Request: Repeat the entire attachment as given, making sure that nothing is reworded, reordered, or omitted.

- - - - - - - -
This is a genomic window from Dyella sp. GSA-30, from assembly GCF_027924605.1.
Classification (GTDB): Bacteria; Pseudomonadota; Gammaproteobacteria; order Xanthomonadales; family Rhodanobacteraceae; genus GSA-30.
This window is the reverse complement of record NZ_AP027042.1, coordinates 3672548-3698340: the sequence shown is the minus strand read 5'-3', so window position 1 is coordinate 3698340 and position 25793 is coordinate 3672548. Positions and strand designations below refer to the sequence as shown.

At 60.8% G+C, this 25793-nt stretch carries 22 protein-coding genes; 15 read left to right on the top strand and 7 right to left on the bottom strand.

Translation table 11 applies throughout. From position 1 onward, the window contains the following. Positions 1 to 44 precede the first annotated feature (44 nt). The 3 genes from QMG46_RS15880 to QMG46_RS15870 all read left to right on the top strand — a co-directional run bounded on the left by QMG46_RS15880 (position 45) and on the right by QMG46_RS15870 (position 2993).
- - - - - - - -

This is a genomic window from Dyella sp. GSA-30, from assembly GCF_027924605.1.
Classification (GTDB): Bacteria; Pseudomonadota; Gammaproteobacteria; order Xanthomonadales; family Rhodanobacteraceae; genus GSA-30.
This window is the reverse complement of record NZ_AP027042.1, coordinates 3672548-3698340: the sequence shown is the minus strand read 5'-3', so window position 1 is coordinate 3698340 and position 25793 is coordinate 3672548. Positions and strand designations below refer to the sequence as shown.

At 60.8% G+C, this 25793-nt stretch carries 22 protein-coding genes; 15 read left to right on the top strand and 7 right to left on the bottom strand.

Translation table 11 applies throughout. From position 1 onward, the window contains the following. Positions 1 to 44 precede the first annotated feature (44 nt). The 3 genes from QMG46_RS15880 to QMG46_RS15870 all read left to right on the top strand — a co-directional run bounded on the left by QMG46_RS15880 (position 45) and on the right by QMG46_RS15870 (position 2993).